In my Theories of the Reader course, I have been teaching how Matthew Arnold believed the middle class could use literature to consolidate their power while keeping the working class in their place, what we now call soft power or hegemony. As Terry Eagleton memorably sums up the view, “If the masses are not thrown a few novels, they may react by throwing up a few barricades.”
New York Review of Books just reviewed a new book describing how Hitler and Mussolini also sought to weaponize the arts. Benjamin Martin’s The Nazi-Fascist New Order for European Culture looks at their use of cinema, literature, music, art and sculpture to bend the rest of Europe to their will. Reviewer Roger Paxton sums up Martin’s project as follows:
[C]ultural concerns were in fact vital to the imperial projects of Hitler and Mussolini. We do not normally associate their violent and aggressive regimes with “soft power.” But the two dictators were would-be intellectuals—Adolf Hitler a failed painter inebriated with the music of Wagner, and Mussolini a onetime schoolteacher and novelist. Unlike American philistines, they thought literature and the arts were important, and wanted to weaponize them as adjuncts to military conquest. Martin’s book adds a significant dimension to our understanding of how the Nazi and Fascist empires were constructed.
The German project can be traced back to World War I propaganda and it lasted well into World War II:
During World War I German patriotic propaganda vaunted the superiority of Germany’s supposedly rooted, organic, spiritual Kultur over the allegedly effete, shallow, cosmopolitan, materialist, Jewish-influenced “civilization” of Western Europe. Martin’s book shows how vigorously the Nazis applied this traditional construct. Hitler invested considerable money and time in the 1930s, and even after World War II began, in an effort to take over Europe’s cultural organizations and turn them into instruments of German power. These projects had some initial success. In the end, however, they collapsed along with the military power they were designed to reinforce.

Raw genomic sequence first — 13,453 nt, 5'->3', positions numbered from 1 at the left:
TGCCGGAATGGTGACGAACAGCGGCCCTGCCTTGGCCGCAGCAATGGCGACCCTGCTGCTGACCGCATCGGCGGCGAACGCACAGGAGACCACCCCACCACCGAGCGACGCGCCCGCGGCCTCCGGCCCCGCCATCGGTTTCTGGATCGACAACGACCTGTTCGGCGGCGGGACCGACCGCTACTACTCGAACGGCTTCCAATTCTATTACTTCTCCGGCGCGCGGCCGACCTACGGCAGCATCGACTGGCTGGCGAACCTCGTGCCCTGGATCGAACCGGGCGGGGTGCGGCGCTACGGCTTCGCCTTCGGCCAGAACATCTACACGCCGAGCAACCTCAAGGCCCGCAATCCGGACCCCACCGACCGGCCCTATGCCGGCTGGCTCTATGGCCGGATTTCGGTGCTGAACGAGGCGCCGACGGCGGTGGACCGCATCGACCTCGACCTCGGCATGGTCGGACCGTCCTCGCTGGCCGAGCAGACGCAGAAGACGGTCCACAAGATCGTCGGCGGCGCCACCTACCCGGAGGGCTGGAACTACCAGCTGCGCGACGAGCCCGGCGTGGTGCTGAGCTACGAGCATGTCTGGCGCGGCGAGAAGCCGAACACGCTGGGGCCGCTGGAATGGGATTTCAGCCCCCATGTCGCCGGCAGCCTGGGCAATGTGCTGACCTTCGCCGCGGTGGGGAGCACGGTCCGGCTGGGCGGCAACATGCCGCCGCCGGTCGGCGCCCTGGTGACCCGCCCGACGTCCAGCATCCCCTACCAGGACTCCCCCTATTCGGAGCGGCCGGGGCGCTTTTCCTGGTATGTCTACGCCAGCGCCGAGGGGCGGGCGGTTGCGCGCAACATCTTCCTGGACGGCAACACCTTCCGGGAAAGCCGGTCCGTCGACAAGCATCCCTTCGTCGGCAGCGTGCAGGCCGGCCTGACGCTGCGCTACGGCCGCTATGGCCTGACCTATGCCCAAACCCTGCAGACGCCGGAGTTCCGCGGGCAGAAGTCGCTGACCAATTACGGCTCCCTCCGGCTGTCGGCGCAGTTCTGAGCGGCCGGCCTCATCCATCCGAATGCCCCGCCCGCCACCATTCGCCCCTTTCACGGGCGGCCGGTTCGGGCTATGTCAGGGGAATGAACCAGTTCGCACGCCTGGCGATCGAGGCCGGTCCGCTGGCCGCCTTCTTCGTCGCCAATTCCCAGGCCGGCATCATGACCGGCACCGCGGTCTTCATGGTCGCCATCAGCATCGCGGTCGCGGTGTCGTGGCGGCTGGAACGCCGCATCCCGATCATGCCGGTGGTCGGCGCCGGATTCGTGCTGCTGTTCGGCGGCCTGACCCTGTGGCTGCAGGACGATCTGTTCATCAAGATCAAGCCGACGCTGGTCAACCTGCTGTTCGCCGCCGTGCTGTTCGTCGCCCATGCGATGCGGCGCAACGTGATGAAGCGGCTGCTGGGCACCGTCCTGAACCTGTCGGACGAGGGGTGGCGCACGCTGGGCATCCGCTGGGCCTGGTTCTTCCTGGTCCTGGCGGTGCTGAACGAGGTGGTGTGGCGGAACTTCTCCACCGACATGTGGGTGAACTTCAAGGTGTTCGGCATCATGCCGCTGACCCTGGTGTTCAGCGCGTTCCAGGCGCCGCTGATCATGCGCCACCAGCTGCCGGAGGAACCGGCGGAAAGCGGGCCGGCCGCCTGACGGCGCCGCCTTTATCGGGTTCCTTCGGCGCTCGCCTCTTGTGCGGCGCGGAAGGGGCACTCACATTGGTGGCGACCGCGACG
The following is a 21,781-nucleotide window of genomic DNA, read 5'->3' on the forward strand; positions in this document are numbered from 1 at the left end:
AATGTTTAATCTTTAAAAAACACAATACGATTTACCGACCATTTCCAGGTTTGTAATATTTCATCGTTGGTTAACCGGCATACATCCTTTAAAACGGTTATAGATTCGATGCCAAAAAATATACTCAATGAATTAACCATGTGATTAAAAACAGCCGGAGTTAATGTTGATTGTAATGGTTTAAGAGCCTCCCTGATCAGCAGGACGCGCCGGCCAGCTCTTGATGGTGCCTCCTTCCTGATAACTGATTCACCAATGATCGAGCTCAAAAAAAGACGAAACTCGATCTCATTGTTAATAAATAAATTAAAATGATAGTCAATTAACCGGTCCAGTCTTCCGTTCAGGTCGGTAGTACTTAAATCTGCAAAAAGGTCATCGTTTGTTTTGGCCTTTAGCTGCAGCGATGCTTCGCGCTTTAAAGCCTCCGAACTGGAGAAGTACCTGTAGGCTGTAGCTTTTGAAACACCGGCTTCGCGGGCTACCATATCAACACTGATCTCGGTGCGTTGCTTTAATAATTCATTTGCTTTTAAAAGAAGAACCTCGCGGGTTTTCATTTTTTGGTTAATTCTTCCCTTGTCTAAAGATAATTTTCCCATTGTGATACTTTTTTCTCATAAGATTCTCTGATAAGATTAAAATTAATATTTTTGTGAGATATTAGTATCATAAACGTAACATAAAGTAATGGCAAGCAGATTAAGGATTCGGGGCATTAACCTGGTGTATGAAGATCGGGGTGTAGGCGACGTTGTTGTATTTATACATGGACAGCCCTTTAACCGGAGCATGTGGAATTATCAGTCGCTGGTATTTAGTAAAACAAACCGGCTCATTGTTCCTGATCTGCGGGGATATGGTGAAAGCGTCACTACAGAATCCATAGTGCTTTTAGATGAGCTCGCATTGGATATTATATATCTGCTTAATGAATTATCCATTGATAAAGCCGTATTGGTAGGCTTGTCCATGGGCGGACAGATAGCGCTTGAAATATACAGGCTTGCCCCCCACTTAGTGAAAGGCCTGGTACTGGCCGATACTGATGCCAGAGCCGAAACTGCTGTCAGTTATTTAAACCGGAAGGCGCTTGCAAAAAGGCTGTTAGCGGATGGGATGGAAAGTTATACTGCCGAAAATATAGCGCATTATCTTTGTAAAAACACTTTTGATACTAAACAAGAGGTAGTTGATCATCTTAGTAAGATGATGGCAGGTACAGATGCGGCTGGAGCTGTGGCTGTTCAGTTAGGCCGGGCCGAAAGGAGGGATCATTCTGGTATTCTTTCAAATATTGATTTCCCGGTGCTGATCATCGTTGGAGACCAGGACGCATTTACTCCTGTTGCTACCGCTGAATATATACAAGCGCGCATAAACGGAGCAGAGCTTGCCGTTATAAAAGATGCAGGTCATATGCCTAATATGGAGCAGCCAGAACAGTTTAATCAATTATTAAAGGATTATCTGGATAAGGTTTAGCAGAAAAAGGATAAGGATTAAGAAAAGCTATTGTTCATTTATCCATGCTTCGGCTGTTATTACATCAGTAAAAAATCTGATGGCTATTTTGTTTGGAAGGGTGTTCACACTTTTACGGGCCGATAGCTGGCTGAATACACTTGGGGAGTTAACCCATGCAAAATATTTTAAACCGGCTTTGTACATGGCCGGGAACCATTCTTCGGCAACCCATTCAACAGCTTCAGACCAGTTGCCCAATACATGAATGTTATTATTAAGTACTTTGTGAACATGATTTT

Italy, according to Martin, was less successful than Germany as it tried to convince Hitler that it was Greece to Germany’s Rome. The Italian effort foundered upon German contempt.
Hitler advocated aggressive governmental intervention into cultural matters. Art was to be the expression of “the hereditary racial bloodstock,” and the artist’s job was to defend the German Volk. When PEN International objected to Hitler expelling “leftists” and Jews from the German chapter, Hitler closed down the chapter altogether.
Paxton’s review talks more about cinema and music than literature, but it does mention the European Writers’ Union, founded in 1941, which attracted one Nobel prize laureate and a bunch of minor writers. They were drawn in part by the Nazis’ rejection of modernism:
As with music, the Nazis were able to attract writers outside the immediate orbit of the Nazi and Fascist parties by endorsing conservative literary styles against modernism, by mitigating copyright and royalty problems, and by offering sybaritic visits to Germany and public attention. Some significant figures joined, such as the Norwegian novelist Knut Hamsun, winner of the 1920 Nobel Prize in literature, but most were minor writers who employed themes of nationalism, folk traditions, or the resonance of landscape.
In the end, however, the fascists’ arts project was doomed to fail as art cannot operate within such narrow constraints:
A major obstacle to the success of Axis “inter-national” cultural organizations—especially with the Nazis—was their ideological narrowness. While an alignment with militant antimodernism attracted conservative writers and artists, these generated little excitement compared to the modernists. Hitler’s efforts to stem the mass appeal of Hollywood films and jazz only made them (as Martin suggests) more seductive and, in a final irony, prepared for the triumph of American music, jeans, and film in the postwar world by trying to make them taboo.
In my class, we have been discussing theorists who argue that literature can work as a form of social indoctrination. Bertolt Brecht and Antonio Gramsci see this occurring with class, Frantz Fanon and Chinua Achebe with colonialism, W.E.B. Du Bois with race, and various feminists and queer theorists with gender. While they have some reason to worry, the fascist failure shows that literature also has a way of slipping its leash whenever those in authority try to control it. Governments may turn to art because it is cheaper than a heavy police presence, but they soon learn that they can never control artists as much as they want to.
In other words, warnings about the arts brainwashing us may exaggerate the danger.
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